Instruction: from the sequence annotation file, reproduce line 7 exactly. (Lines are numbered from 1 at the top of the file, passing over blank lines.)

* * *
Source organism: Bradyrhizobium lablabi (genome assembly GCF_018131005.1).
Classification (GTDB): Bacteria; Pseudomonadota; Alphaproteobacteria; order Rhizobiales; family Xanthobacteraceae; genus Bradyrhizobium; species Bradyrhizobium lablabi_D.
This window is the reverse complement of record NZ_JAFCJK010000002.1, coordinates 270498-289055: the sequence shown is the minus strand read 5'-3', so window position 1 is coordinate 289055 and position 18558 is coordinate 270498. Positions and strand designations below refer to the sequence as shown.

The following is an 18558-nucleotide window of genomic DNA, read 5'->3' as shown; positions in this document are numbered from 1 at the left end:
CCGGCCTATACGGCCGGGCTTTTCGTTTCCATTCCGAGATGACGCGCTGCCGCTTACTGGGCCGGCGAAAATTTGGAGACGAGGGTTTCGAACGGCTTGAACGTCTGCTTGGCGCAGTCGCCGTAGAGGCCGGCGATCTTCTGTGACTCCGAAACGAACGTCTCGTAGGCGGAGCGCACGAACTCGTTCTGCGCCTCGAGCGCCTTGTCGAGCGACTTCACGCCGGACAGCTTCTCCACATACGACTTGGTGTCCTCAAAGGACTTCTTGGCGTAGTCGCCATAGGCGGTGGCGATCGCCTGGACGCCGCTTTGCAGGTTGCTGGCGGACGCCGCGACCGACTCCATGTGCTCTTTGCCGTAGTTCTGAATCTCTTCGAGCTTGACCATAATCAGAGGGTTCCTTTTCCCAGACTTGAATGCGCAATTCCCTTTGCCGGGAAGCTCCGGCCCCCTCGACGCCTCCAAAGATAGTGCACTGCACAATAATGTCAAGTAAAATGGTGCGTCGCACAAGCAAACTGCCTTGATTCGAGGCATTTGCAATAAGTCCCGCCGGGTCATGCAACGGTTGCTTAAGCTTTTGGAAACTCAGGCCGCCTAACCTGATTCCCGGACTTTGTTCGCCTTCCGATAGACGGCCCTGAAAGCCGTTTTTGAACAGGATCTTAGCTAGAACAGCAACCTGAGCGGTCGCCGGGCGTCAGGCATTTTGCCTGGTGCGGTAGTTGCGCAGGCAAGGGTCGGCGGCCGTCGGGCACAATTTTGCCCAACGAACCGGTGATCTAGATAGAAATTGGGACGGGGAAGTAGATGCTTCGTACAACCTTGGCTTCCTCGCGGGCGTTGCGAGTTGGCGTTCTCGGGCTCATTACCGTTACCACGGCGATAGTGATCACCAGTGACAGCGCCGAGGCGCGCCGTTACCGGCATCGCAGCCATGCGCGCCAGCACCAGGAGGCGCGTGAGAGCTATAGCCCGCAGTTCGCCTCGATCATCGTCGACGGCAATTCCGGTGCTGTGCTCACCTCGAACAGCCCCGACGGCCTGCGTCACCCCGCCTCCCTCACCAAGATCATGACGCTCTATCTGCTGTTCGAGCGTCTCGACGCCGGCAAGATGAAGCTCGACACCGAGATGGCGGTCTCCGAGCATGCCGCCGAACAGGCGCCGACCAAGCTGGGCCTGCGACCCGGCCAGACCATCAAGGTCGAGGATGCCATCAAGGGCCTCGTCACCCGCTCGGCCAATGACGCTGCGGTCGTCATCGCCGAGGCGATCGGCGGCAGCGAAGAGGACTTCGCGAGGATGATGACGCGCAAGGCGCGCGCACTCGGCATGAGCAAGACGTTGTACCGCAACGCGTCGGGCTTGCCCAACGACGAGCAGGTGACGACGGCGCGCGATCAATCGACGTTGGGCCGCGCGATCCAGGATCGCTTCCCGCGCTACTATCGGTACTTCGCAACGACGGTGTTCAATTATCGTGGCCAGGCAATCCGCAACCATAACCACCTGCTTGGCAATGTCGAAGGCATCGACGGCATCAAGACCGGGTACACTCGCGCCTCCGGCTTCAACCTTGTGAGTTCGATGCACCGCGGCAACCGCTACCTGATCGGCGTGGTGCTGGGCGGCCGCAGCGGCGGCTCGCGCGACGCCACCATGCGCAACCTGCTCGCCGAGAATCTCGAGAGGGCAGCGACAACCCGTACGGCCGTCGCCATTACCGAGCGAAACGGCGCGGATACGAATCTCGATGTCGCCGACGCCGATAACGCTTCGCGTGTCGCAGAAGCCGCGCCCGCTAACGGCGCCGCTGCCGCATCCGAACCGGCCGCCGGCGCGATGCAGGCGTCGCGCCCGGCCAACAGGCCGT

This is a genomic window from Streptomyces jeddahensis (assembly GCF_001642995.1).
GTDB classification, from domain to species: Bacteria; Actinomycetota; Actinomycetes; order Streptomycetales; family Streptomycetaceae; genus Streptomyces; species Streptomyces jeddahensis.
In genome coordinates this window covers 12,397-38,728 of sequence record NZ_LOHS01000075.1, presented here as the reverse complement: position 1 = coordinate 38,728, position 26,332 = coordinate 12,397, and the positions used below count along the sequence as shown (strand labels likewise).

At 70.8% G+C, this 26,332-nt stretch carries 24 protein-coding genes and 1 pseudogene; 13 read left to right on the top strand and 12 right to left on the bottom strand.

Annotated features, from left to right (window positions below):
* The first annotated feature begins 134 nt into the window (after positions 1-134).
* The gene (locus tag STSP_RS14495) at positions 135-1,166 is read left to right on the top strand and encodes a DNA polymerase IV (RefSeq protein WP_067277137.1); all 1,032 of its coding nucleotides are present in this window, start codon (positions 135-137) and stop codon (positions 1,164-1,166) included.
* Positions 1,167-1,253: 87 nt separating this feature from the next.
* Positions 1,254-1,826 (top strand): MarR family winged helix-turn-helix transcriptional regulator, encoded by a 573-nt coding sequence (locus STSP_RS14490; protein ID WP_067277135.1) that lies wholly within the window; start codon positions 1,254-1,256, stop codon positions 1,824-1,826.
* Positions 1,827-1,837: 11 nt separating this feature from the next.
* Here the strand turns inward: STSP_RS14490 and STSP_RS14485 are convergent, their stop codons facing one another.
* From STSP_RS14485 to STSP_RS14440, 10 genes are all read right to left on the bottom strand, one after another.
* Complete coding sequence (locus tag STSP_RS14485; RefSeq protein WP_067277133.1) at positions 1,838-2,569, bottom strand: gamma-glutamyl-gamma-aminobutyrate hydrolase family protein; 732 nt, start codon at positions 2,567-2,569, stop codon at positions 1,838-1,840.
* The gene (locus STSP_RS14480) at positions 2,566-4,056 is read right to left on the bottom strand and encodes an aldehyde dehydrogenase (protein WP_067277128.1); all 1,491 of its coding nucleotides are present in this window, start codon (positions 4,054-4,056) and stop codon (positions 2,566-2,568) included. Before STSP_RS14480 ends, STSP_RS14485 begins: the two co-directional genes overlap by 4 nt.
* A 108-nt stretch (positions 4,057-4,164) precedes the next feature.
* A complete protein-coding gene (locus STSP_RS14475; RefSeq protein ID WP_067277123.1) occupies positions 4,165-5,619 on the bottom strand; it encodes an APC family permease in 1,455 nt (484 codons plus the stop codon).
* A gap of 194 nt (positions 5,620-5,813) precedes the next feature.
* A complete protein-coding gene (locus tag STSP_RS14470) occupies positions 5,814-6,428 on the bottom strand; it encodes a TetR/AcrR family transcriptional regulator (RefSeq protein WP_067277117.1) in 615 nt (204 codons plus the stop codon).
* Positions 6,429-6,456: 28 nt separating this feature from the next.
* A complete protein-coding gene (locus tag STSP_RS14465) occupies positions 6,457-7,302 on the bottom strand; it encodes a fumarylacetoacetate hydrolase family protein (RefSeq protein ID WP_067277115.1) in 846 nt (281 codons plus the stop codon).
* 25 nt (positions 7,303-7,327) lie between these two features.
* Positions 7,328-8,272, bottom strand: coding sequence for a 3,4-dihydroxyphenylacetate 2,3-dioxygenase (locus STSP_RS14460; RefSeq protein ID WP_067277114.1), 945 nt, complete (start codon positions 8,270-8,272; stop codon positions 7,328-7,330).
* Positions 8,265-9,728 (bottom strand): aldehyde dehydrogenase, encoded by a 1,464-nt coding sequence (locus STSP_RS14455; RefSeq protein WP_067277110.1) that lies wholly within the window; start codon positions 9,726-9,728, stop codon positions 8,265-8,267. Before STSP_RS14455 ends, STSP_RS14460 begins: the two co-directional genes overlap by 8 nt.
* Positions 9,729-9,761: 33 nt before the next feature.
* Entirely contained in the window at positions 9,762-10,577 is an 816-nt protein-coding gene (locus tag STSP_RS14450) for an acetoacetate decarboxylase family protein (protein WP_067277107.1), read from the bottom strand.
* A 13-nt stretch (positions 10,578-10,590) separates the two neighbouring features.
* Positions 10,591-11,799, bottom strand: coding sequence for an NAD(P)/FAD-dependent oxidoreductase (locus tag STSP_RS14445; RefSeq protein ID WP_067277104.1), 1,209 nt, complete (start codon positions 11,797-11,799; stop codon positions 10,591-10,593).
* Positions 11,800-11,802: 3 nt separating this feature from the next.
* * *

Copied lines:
GTDB classification, from domain to species: Bacteria; Actinomycetota; Actinomycetes; order Streptomycetales; family Streptomycetaceae; genus Streptomyces; species Streptomyces jeddahensis.